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Great Moments in Hypocrisy

February 6th, 2010

Senator John McCain on October 18, 2006:

My opinion is shaped by the view of the leaders of the military. … We have the most qualified, the bravest and most capable military we‘ve ever had in our history, and so I think that the policy is working.  And I understand the opposition to it, and I‘ve had these debates and discussions, but the day that the leadership of the military comes to me and says, Senator, we ought to change the policy, then I think we ought to consider seriously changing it because those leaders in the military are the ones we give the responsibility to.

Admiral Mike Mullen, Chairman of the Joint Chiefs of Staff, on February 2, 2010:

Mr. Chairman, speaking for myself and myself only, it is my personal belief that allowing gays and lesbians to serve openly would be the right thing to do. No matter how I look at the issue, I cannot escape being troubled by the fact that we have in place a policy which forces young men and women to lie about who they are in order to defend their fellow citizens. For me, personally, it comes down to integrity — theirs as individuals and ours as an institution.“

Robert M. Gates, Secretary of Defense, on February 2, 2010:

Last week, during the State of the Union address, the President announced that he will work with Congress this year to repeal the law known as ”Don’t Ask Don’t Tell.“ He subsequently directed the Department of Defense to begin the preparations necessary for a repeal of the current law and policy.

I fully support the President’s decision. The question before us is not whether the military prepares to make this change, but how we best prepare for it. We have received our orders from the Commander in Chief and we are moving out accordingly. However, we also can only take this process so far as the ultimate decision rests with you, the Congress.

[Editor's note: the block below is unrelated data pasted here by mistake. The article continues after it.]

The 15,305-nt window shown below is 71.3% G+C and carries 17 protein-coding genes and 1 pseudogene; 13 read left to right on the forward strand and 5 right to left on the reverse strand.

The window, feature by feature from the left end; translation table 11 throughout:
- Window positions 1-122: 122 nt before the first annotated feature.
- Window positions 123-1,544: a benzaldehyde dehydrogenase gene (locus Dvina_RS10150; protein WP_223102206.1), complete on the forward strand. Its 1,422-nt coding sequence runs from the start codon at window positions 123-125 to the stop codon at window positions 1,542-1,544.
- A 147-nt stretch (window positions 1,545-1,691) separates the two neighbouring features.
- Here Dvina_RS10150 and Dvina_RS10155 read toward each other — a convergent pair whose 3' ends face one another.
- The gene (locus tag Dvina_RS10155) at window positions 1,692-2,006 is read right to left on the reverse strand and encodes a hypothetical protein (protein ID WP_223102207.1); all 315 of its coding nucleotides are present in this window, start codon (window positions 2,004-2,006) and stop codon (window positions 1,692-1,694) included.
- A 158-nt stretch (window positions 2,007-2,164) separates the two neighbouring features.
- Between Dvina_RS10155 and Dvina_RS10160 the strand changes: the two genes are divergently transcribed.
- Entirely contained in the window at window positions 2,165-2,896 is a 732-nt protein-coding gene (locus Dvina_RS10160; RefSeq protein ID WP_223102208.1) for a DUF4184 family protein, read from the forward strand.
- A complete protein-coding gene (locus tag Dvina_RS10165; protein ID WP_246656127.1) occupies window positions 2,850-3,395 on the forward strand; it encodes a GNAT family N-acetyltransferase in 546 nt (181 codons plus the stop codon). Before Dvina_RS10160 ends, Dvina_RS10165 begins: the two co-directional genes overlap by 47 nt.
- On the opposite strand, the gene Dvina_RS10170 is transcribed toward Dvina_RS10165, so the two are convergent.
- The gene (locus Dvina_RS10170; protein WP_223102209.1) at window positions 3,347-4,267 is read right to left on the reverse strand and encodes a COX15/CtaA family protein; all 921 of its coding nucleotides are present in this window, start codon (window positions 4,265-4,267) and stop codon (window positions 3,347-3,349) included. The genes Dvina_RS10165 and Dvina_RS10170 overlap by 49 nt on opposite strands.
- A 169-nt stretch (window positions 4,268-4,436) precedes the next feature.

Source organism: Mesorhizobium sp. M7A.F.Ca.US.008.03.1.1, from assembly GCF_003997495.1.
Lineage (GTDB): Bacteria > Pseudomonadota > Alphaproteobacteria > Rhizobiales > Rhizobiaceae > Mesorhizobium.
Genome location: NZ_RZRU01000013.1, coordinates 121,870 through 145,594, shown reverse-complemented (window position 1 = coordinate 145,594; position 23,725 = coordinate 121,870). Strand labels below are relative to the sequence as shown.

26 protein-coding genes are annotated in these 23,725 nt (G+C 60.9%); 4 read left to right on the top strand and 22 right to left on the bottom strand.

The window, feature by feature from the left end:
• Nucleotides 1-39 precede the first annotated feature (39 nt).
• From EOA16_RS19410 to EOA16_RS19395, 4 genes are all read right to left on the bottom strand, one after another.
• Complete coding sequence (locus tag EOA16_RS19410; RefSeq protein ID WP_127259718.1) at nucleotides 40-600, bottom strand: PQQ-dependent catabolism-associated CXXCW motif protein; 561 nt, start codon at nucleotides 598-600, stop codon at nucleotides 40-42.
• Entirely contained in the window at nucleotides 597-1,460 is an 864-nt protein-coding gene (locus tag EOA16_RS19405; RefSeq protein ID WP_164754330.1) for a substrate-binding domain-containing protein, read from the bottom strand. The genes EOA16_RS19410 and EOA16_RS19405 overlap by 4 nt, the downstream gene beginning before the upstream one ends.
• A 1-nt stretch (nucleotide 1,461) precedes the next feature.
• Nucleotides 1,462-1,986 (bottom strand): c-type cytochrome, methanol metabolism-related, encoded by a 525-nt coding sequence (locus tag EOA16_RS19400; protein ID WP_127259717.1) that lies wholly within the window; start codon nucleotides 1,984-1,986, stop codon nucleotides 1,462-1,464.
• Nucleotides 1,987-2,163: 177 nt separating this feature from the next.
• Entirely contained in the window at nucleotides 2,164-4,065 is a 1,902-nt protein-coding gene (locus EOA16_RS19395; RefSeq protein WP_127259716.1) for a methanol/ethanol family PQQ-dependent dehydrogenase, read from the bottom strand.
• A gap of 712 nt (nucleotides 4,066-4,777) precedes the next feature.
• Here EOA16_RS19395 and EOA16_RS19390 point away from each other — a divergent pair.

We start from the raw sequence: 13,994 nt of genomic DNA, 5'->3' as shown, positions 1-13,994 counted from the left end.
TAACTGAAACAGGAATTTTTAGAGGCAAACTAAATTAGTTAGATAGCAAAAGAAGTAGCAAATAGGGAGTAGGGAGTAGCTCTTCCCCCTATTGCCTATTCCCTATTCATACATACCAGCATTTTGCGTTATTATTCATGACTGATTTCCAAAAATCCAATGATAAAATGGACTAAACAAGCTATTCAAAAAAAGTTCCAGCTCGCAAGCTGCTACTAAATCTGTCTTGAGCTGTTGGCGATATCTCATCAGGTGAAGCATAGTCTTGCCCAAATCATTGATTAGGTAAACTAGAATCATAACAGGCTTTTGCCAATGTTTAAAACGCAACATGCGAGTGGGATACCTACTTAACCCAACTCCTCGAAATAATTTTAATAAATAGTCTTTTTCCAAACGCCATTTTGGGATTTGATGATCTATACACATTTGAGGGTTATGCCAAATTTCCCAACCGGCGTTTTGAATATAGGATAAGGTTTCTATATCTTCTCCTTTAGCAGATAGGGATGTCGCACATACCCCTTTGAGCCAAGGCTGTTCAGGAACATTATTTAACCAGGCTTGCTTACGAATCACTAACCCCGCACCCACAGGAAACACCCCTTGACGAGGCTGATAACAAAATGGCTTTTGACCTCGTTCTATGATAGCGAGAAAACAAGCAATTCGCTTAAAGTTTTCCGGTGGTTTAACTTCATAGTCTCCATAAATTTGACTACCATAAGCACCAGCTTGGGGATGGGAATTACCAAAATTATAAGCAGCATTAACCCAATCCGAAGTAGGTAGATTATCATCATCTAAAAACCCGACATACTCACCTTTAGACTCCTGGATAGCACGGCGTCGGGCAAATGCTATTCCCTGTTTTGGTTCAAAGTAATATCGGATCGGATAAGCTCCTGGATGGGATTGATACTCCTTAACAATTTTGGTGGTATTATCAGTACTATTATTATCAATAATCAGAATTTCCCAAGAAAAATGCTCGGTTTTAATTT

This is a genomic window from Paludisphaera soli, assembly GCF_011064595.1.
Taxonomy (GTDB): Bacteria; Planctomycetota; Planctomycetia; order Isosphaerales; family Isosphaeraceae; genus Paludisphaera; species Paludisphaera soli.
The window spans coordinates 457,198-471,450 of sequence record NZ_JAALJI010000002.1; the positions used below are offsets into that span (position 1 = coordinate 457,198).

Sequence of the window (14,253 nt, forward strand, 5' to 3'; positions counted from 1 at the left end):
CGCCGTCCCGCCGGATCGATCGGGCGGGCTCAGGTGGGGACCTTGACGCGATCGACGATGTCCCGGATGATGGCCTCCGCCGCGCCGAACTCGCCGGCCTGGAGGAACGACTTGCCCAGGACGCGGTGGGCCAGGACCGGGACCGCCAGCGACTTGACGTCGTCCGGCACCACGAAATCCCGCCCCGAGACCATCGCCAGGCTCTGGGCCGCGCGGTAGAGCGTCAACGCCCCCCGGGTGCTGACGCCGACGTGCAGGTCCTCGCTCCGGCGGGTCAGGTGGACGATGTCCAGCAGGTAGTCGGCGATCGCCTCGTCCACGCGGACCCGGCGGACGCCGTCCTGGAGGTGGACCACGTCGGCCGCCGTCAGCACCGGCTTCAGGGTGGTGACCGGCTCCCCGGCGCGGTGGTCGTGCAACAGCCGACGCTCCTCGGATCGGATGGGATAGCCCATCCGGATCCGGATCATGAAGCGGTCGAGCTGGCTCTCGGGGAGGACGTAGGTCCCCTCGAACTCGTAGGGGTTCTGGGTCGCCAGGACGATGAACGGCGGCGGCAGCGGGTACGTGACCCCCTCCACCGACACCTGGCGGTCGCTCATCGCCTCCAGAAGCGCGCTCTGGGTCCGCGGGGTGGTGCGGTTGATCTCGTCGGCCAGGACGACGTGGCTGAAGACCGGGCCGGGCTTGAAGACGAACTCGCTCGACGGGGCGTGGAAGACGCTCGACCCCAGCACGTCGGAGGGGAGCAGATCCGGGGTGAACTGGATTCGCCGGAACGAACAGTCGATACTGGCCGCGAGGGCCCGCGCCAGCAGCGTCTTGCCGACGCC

Senator John McCain, Ranking Republican on the Senate Armed Services Committee, upon hearing Secretary Gates and Admiral Mullen say that we ought to change the policy:

I’m deeply disappointed in your statement, Secretary Gates. … your statement obvious as one that is clearly biased, without the view of Congress being taken into consideration…Again you are embarking on saying it’s not whether the military prepares to make the change but how we best prepare for it, without ever hearing from members of Congress, without hearing from the members of the Joint Chiefs and, of course, without taking into considerations all the ramifications of this law. Well, I’m happy to say we still have a Congress of the United States that would have to pass a law to repeal Don’t Ask Don’t Tell, despite your efforts to repeal it, in many respects, by fiat.

This lame-ass excuse–that the military is moving without permission of Congress–after Gates expressly said that ”the ultimate decision rests with you, the Congress.“

To Mullen, McCain had words just as weasely:

We owe our lives to our fighting men and women, and we should be exceedingly cautious, humble, and sympathetic when attempting to regulate their affairs.  Don’t Ask, Don’t Tell has been an imperfect but effective policy.  And at this moment, when we are asking more of our military than at any time in recent memory, we should not repeal this law.

In the same statement, McCain accused Admiral Mullen of playing politics, after Mullen had specifically said that it was his personal opinion and had nothing to do with presidential decree.

I guess McCain only respects the leaders of the military when they agree with him.

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  1. matthew
    February 6th, 2010 at 23:36 | #1

    I, for one, will dance happily at the news of this rotten public person shuffling off the mortal coil. If there were ways I could torment him beyond the grave i would be interested in that as well.

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